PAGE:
The Musical Spectacle of Kiss of the Spider Womanposted on March 17th, 2012 by Kaitlin Overton
The Montclair State Department of Theatre and Dance production of Kiss of the Spider Woman is a spectacle, to say the least. Based originally on a novel by Manuel Puig and made later into a movie, Kiss of the Spider Woman tells the story of two men who are forced to share a jail cell in a prison in Argentina and become unlikely lovers and friends. The story is told mainly by Molina, who used to work as a window dresser and was arrested for the supposed molestation of a minor. Molina has made the best of his life in jail by romanticizing an actress named Aurora, whom he deeply idolizes and later shares with Valentin in an attempt to brighten his spirits. However, there is one character of Aurora’s that Molina does not love but greatly fears: the Spider Woman, whose kiss is deadly.
Molina’s world is one of the movies: flashy, glamorous, dramatic, and full of romance and happy endings. Valentin, on the other hand, is a Marxist rebel who wants nothing to do with Molina or Aurora and only dreams of his girlfriend, Marta, whom he misses dearly.
Christian Berry and Nicholas Rodriguez give very compelling and moving performances as Molina and Valentin. Christian Berry’s Molina is charming, humble, and loving; Molina describes himself not as a homosexual male but as a “classy woman who is down on her luck.” He cares about others and puts himself second to his sick mother and to Valentin, who is constantly beaten by the prison guards. Nicholas Rodriguez’s Valentin is very vocally powerful and strongly acted. It is touching to see his hard exterior deteriorate when he unconventionally falls in love with his cell mate Molina.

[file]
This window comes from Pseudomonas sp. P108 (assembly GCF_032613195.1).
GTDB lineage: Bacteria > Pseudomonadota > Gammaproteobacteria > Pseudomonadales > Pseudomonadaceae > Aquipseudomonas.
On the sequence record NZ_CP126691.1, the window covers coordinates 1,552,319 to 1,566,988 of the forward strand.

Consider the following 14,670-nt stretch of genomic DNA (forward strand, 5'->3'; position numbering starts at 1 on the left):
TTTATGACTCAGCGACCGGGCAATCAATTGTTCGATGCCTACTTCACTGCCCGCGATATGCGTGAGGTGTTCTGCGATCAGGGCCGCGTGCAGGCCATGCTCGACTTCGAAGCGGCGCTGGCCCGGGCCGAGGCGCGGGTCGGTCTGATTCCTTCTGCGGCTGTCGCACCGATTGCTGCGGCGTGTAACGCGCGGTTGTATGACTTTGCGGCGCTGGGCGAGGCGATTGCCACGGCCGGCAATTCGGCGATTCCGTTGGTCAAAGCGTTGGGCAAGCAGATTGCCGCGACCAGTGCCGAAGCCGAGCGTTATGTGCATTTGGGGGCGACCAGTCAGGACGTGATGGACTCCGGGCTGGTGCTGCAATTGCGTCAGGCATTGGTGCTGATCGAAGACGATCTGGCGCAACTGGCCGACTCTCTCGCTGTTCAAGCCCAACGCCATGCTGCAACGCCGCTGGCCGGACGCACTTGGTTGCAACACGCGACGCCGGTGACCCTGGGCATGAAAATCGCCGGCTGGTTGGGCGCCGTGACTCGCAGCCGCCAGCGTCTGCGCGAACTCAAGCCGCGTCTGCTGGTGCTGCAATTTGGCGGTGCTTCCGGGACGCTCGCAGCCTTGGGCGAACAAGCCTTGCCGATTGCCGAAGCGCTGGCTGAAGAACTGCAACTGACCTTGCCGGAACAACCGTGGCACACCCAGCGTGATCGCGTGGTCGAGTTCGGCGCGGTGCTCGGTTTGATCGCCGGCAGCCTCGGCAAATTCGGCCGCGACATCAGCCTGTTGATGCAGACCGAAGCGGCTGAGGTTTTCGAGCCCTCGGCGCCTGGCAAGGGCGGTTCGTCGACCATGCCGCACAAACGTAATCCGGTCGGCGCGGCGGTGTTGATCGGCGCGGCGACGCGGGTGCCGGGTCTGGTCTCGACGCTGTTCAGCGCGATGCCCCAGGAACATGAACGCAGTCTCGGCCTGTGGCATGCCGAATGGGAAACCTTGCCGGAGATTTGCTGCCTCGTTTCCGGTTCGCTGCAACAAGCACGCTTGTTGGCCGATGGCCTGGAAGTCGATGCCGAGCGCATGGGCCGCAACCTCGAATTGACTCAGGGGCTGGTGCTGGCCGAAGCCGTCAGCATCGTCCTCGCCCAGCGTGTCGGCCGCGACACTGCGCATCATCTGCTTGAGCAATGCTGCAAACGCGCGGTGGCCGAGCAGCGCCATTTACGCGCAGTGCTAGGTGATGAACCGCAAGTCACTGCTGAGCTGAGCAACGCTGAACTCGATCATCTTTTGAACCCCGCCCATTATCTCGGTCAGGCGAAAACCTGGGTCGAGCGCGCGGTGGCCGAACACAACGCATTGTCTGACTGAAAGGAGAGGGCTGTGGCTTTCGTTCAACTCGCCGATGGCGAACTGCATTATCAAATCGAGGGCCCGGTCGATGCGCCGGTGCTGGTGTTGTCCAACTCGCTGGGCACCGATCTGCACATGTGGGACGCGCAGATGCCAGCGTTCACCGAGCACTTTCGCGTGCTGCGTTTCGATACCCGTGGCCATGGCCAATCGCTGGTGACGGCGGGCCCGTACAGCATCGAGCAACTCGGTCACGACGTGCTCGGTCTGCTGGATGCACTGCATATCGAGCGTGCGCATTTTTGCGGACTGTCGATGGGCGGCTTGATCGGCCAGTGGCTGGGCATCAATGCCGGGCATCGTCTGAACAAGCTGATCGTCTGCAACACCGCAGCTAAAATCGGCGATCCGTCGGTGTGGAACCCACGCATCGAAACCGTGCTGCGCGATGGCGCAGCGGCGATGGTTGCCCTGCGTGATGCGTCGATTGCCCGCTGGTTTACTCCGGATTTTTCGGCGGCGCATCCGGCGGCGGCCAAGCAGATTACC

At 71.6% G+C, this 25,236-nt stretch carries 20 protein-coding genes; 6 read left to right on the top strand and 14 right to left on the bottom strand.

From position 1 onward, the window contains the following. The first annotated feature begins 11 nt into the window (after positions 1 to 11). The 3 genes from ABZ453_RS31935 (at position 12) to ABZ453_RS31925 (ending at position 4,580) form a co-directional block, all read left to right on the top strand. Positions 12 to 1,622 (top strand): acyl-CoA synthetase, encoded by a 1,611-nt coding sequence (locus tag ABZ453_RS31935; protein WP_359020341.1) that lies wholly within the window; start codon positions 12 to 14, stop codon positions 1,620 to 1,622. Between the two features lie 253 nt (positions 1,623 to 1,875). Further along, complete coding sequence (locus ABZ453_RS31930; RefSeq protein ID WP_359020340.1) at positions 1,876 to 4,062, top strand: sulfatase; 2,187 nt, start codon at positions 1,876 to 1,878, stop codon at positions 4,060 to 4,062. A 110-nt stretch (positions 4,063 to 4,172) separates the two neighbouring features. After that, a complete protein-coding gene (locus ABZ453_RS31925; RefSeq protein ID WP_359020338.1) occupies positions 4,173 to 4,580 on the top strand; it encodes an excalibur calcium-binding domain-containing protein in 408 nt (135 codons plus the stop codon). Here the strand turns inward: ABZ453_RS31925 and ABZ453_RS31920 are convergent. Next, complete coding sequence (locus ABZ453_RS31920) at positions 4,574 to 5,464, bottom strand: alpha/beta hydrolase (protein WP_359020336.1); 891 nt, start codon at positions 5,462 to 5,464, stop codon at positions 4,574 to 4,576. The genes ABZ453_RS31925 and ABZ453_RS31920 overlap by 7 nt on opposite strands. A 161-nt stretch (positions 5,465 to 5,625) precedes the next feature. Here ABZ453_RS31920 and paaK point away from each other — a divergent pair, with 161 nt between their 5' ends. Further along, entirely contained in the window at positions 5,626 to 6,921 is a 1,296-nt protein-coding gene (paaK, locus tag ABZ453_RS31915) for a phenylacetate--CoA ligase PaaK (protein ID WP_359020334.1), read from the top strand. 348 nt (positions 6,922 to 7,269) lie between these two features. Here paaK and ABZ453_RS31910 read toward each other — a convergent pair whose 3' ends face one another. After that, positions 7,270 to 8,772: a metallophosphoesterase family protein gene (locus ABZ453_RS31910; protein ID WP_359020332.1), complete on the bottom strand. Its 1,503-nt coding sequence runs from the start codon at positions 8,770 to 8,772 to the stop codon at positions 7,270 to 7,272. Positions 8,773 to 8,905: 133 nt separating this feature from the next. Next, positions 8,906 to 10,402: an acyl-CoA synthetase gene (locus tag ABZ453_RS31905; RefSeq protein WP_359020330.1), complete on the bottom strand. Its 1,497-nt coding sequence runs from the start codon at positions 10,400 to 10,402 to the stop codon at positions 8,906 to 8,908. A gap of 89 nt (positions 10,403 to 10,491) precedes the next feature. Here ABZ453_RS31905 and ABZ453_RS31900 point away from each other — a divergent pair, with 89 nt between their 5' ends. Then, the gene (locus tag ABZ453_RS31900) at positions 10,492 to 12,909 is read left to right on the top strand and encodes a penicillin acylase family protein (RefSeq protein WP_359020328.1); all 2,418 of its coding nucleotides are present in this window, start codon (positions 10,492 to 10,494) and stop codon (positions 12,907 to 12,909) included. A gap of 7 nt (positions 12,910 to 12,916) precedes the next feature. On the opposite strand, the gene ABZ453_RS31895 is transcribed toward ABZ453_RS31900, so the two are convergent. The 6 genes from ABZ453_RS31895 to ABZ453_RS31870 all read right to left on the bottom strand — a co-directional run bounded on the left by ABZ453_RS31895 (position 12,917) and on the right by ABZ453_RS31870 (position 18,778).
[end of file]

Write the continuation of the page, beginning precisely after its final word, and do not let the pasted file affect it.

Though the story of Kiss of the Spider Woman is not one that is traditional in a piece of musical theater, the production itself has everything that musicals are about: beautiful costumes, big musical numbers, and a gorgeous female muse. The actress playing Aurora and the Spider Woman, Victoria Meade, looks stunning onstage in costume designers Alex and Juliana Abene’s designs. The costumes are appropriate for the environment and world the characters are in. For instance, the prisoners are dressed in off-white uniforms that have been stained and soiled with mud, dirt, and, in one scene, blood. Molina isn’t as dirty but is dressed quite neatly and often sports a red scarf, which nicely suits his love for fashion. We first see Aurora dressed in a 1920s-inspired nighty, the perfect costume in which to meet the muse of the whimsical Molina. Aurora’s wardrobe also includes a bright pink and green showgirl costume, complete with feathers; a maroon ball gown and long, white gloves; and a sheer, skin-tight suit with eight spindly legs. The distinction between the discordant and dirty prison and Molina’s world inside the silver screen is very prominent because of these well-crafted costumes.
The students prove very impressive in their ability to carry this show vocally, as the show consists mostly of music. The ensemble is very cohesive and just as interesting as the leading players; each prisoner has their own unique personality and tics. Kiss of the Spider Woman is a musical for lovers of an eccentric story with very human characters and many effects to see.
Kaitlin Overton is an undergraduate BA Theatre Studies student at Montclair State University.